No. 19 4’11 ’23 O’Shae Fernanders of Winston-Salem, NC

Fernanders was one of the smallest and youngest players at camp. He demonstrated a good attitude and a willingness to listen. For his age/grade, he had a good concept of the game. He played hard and exhibited the ability to shoot off the dribble. More importantly, he was effective with his dribble penetration in the lane.


No. 17 5’0 ’22 Keith Peten of Goldsboro, NC

Peten played with a high motor and demonstrated good intensity especially on the defensive end of the court. He was active and anticipated loose balls and rebounds. We were impressed with his ability to make good decisions on the court particularly for his age. Peten has good court vision and is a willing passer to open teammates. More importantly, we like the fact that he plays so hard and competes no matter the level of competition.


No. 60 5’10 ’20 Mark Parker of Johnsonville, NC

Parker showcased an outstanding attitude accompanied with a team first approach. He has a good basketball IQ and proper understanding of the game. He played well within the team concept, but also took advantage of fast break opportunities. Parker finished extremely well in transition and has a really quick first step to the basket. He makes good decisions on the court and scored from multiple levels. He was strong at finishing at the rim with contact, but also knocked down perimeter shots.


No. 79 5’4 ’21 Derek Gates of Charlotte, NC

For a seventh grader, Derek Gates has a knack for getting open and knocking down perimeter shots. He has good shooting mechanics and a quick release. In addition, Gates has a quick first step. He was effective getting into the lane. While Gates showed quickness with the ball, we were equally impressed with his ability to move without the ball. He has good court vision and overall court sense. Unlike many players, he doesn’t need the ball in his hands to be effective.


No. 82 5’4 ’21 Oliver O’Brien of Davidson, NC

O’Brien definitely made his mark on the defensive side of the court. He was tremendous with his “on the ball” defense and really had a good idea of team defensive principles. How often can that be said about players at the seventh grade level' More importantly, O’Brien plays with good intensity and pride. It’s refreshing to watch a young player have the determination to make his efforts known on defense and not just offense.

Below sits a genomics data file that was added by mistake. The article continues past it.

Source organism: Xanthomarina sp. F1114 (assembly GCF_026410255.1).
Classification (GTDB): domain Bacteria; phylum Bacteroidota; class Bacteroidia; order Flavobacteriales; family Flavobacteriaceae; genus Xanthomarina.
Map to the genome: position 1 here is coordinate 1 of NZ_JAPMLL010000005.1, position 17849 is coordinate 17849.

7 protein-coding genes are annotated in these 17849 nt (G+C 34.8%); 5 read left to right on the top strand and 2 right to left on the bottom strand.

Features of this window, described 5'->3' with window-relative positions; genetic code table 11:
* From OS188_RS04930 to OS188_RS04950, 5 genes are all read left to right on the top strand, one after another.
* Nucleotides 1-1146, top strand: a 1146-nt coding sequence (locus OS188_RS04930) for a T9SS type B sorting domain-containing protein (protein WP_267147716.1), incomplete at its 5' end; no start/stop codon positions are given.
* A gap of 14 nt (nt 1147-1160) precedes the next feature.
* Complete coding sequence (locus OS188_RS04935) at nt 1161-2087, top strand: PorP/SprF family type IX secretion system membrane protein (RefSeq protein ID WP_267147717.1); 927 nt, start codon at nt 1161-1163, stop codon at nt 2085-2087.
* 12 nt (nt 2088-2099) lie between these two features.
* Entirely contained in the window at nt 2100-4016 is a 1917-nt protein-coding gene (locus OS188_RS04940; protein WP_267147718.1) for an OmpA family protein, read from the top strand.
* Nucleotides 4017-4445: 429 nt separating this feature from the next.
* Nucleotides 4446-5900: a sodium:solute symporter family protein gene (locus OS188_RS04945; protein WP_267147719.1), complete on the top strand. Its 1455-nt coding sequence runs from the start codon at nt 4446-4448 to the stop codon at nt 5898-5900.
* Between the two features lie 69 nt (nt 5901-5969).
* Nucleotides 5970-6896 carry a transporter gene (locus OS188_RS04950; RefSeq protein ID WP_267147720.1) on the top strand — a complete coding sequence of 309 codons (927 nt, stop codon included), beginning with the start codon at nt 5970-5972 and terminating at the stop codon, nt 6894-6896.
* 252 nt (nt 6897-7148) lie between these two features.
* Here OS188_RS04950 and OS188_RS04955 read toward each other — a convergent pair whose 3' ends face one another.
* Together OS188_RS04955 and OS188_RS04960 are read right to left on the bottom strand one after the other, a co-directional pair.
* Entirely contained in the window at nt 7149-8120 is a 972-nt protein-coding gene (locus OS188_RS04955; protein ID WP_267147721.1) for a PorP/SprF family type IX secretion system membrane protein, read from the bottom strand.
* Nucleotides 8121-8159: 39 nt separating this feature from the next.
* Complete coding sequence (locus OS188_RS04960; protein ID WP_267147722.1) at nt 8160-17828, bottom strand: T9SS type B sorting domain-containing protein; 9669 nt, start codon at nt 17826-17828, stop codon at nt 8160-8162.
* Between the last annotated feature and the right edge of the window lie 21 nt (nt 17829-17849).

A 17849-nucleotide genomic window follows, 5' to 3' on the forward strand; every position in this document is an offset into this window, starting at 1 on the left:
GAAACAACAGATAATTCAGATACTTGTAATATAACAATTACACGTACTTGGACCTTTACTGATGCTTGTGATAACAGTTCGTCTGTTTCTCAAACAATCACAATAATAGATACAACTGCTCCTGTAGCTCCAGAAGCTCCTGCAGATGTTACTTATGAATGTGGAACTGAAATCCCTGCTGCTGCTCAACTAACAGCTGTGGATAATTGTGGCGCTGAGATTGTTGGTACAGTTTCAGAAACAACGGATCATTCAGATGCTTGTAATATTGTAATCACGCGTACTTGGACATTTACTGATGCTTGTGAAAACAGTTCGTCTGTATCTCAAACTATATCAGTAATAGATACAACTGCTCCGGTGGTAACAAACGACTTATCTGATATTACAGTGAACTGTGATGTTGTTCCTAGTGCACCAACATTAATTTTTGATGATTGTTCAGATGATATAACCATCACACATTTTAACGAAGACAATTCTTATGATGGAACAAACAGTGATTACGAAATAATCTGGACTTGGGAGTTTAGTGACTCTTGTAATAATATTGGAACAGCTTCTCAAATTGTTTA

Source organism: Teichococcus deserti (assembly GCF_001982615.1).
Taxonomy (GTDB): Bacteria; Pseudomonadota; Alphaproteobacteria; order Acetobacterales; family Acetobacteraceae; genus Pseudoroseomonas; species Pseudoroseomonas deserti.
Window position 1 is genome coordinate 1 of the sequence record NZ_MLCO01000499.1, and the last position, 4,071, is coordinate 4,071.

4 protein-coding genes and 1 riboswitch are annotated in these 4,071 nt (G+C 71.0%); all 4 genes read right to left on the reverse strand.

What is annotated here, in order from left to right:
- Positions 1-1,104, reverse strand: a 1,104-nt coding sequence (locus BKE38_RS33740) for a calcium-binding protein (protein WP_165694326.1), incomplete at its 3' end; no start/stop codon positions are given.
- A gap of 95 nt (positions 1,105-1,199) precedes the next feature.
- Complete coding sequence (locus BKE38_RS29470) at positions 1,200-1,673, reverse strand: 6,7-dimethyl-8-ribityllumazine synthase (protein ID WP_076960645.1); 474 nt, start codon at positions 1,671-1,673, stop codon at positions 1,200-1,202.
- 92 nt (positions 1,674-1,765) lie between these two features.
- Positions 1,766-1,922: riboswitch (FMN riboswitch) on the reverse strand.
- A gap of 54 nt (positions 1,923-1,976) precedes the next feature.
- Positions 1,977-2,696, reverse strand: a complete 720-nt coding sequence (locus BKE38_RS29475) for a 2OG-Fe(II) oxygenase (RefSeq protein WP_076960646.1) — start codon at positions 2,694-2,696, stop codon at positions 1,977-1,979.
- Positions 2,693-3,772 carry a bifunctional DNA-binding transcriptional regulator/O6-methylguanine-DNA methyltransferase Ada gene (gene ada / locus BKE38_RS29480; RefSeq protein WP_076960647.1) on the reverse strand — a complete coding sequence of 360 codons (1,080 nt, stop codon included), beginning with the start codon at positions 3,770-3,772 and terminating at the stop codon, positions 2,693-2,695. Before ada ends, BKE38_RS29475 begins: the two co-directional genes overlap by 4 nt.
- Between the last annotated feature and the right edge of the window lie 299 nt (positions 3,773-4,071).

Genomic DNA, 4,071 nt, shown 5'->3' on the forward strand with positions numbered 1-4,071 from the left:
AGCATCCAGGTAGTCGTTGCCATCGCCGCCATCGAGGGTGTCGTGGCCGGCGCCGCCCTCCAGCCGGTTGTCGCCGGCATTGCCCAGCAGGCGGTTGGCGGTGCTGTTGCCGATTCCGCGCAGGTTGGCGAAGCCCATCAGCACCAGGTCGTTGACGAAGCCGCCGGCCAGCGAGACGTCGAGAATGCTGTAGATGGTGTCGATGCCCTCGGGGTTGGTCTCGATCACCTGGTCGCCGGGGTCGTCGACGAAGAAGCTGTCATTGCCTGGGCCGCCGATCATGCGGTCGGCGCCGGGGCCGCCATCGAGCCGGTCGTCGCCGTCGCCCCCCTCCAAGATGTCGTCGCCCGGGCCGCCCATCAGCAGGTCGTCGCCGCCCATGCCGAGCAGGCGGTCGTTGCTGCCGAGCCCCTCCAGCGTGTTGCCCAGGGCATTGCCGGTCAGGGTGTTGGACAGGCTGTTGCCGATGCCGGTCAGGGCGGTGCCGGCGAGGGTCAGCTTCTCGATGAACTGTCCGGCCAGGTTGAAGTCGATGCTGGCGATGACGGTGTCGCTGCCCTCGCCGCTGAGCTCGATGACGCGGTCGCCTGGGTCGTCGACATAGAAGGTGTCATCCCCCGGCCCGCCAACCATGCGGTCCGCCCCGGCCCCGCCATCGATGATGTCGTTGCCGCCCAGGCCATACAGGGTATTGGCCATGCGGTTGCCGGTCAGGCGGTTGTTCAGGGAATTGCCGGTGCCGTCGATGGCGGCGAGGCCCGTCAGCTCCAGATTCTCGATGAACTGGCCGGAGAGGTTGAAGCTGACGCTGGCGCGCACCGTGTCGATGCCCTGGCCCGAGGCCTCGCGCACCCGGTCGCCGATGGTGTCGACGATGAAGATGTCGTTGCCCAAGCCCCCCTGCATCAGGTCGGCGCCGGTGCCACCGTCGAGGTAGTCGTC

No. 116 5’7 ’20 Miles Merriweather of Chapel Hill, NC

One of the first things that pops out when watching Merriewather is his team first approach and how truly unselfish he is as a teammate. He is constantly moving without the ball and gets ample opportunities to get open. Merriweather was very effective knocking down his perimeter shots especially from 15 feet. Most young players can only score by going one on one, but with Merriweather, he did it all within the team structure. This will pay dividends when he gets to high school.


No. 157 5’10 ’20 Jordan Lynch of Rocky Mount, NC

Lynch has the ability to see the court extremely well. More importantly, Lynch has excellent court sense and has a knack of getting his teammates involved. He has the ability to go either direction. Lynch is not “strong hand” dominant and his quickness and ball speed will be a valuable attribute as he continues to grow and develop. More importantly, Lynch understands what it takes to be an excellent teammate.


No. 130 5’8 ’22 Elijah Gray of Charlotte, NC

Gray played aggressively. He has a very nice jump shot and good first step to the basket. Gray aggressive play was evident in his scoring and rebounding. He has a “junk yard dog” mentality with his all out hustle play. Gray understands you can make things happen without having the ball in your hands at all times. He simply goes out and makes positive things happen. We were impressed with his full throttle approach throughout the day.


No. 87 6’2 ’20 Caleb Theriault of Jamestown, NC

Theriault is an extremely hard worker on the court. He uses his size effectively around the rim and finished with authority. He has passer friendly hands and rebounded the ball with two hands for the most part. We liked his footwork in the paint and he has some nifty and crafty moves. The next step in his development is work on his perimeter skills in case he doesn’t continue to grow. Right now, he has good size and a compatible skill set for the interior.


No. 195 6’3 ’20 Blake Lanier of Mt. Holly, NC

Lanier is such a fundamentally sound player. He has a high basketball IQ and plays within the team structure. He’s the epitome of team player. He scores when he needs to, but will pick up loose balls, grab rebounds and do all the little things that are necessary for a team to be successful. More importantly, Lanier is always under control. He doesn’t play out of character or try to do things beyond his comfort zone. While some players try to manufacture their points, that is not the case with Lanier. He takes advantages of scoring opportunities, but doesn’t force the actin.

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